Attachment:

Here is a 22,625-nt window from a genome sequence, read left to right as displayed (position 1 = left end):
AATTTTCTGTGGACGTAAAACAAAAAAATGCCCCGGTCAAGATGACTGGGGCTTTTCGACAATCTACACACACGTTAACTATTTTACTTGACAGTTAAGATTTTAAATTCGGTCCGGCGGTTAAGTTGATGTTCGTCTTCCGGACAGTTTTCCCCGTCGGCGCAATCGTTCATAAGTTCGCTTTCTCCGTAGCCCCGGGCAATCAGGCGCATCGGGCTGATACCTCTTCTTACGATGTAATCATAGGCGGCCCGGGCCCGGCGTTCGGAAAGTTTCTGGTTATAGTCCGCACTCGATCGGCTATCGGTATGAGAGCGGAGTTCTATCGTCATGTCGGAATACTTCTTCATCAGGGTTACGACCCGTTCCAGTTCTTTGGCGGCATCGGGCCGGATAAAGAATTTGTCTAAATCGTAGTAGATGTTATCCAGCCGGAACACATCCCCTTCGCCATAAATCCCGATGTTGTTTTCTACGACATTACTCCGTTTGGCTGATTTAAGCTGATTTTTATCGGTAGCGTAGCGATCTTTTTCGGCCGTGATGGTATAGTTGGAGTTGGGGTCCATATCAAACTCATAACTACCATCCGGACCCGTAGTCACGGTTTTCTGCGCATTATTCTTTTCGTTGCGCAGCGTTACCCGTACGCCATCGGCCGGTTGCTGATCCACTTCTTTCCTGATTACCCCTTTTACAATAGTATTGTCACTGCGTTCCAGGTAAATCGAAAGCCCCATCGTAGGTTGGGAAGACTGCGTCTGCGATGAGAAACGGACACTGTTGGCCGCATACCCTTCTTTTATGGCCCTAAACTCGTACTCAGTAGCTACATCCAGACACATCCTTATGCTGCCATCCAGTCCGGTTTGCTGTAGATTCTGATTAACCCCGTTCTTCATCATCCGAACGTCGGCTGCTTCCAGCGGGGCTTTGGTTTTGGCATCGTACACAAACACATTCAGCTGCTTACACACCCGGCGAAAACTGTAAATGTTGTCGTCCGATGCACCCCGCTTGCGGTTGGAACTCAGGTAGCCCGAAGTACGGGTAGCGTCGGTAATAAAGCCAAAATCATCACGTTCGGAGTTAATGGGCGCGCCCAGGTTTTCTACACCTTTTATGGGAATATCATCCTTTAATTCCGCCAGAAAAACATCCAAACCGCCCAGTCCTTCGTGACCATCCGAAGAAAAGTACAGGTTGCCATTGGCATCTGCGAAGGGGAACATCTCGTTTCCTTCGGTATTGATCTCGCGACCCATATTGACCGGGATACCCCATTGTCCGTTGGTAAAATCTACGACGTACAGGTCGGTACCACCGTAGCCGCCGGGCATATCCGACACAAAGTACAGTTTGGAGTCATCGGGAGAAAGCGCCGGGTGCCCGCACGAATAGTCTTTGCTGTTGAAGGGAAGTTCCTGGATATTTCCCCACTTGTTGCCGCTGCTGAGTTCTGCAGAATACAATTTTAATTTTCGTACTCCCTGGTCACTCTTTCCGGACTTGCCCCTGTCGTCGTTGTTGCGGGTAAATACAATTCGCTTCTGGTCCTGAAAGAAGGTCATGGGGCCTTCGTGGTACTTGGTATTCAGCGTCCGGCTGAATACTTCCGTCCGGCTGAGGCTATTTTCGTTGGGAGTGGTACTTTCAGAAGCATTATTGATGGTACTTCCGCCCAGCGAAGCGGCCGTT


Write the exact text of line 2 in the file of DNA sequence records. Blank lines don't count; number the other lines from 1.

AATTTTCTGTGGACGTAAAACAAAAAAATGCCCCGGTCAAGATGACTGGGGCTTTTCGACAATCTACACACACGTTAACTATTTTACTTGACAGTTAAGATTTTAAATTCGGTCCGGCGGTTAAGTTGATGTTCGTCTTCCGGACAGTTTTCCCCGTCGGCGCAATCGTTCATAAGTTCGCTTTCTCCGTAGCCCCGGGCAATCAGGCGCATCGGGCTGATACCTCTTCTTACGATGTAATCATAGGCGGCCCGGGCCCGGCGTTCGGAAAGTTTCTGGTTATAGTCCGCACTCGATCGGCTATCGGTATGAGAGCGGAGTTCTATCGTCATGTCGGAATACTTCTTCATCAGGGTTACGACCCGTTCCAGTTCTTTGGCGGCATCGGGCCGGATAAAGAATTTGTCTAAATCGTAGTAGATGTTATCCAGCCGGAACACATCCCCTTCGCCATAAATCCCGATGTTGTTTTCTACGACATTACTCCGTTTGGCTGATTTAAGCTGATTTTTATCGGTAGCGTAGCGATCTTTTTCGGCCGTGATGGTATAGTTGGAGTTGGGGTCCATATCAAACTCATAACTACCATCCGGACCCGTAGTCACGGTTTTCTGCGCATTATTCTTTTCGTTGCGCAGCGTTACCCGTACGCCATCGGCCGGTTGCTGATCCACTTCTTTCCTGATTACCCCTTTTACAATAGTATTGTCACTGCGTTCCAGGTAAATCGAAAGCCCCATCGTAGGTTGGGAAGACTGCGTCTGCGATGAGAAACGGACACTGTTGGCCGCATACCCTTCTTTTATGGCCCTAAACTCGTACTCAGTAGCTACATCCAGACACATCCTTATGCTGCCATCCAGTCCGGTTTGCTGTAGATTCTGATTAACCCCGTTCTTCATCATCCGAACGTCGGCTGCTTCCAGCGGGGCTTTGGTTTTGGCATCGTACACAAACACATTCAGCTGCTTACACACCCGGCGAAAACTGTAAATGTTGTCGTCCGATGCACCCCGCTTGCGGTTGGAACTCAGGTAGCCCGAAGTACGGGTAGCGTCGGTAATAAAGCCAAAATCATCACGTTCGGAGTTAATGGGCGCGCCCAGGTTTTCTACACCTTTTATGGGAATATCATCCTTTAATTCCGCCAGAAAAACATCCAAACCGCCCAGTCCTTCGTGACCATCCGAAGAAAAGTACAGGTTGCCATTGGCATCTGCGAAGGGGAACATCTCGTTTCCTTCGGTATTGATCTCGCGACCCATATTGACCGGGATACCCCATTGTCCGTTGGTAAAATCTACGACGTACAGGTCGGTACCACCGTAGCCGCCGGGCATATCCGACACAAAGTACAGTTTGGAGTCATCGGGAGAAAGCGCCGGGTGCCCGCACGAATAGTCTTTGCTGTTGAAGGGAAGTTCCTGGATATTTCCCCACTTGTTGCCGCTGCTGAGTTCTGCAGAATACAATTTTAATTTTCGTACTCCCTGGTCACTCTTTCCGGACTTGCCCCTGTCGTCGTTGTTGCGGGTAAATACAATTCGCTTCTGGTCCTGAAAGAAGGTCATGGGGCCTTCGTGGTACTTGGTATTCAGCGTCCGGCTGAATACTTCCGTCCGGCTGAGGCTATTTTCGTTGGGAGTGGTACTTTCAGAAGCATTATTGATGGTACTTCCGCCCAGCGAAGCGGCCGTT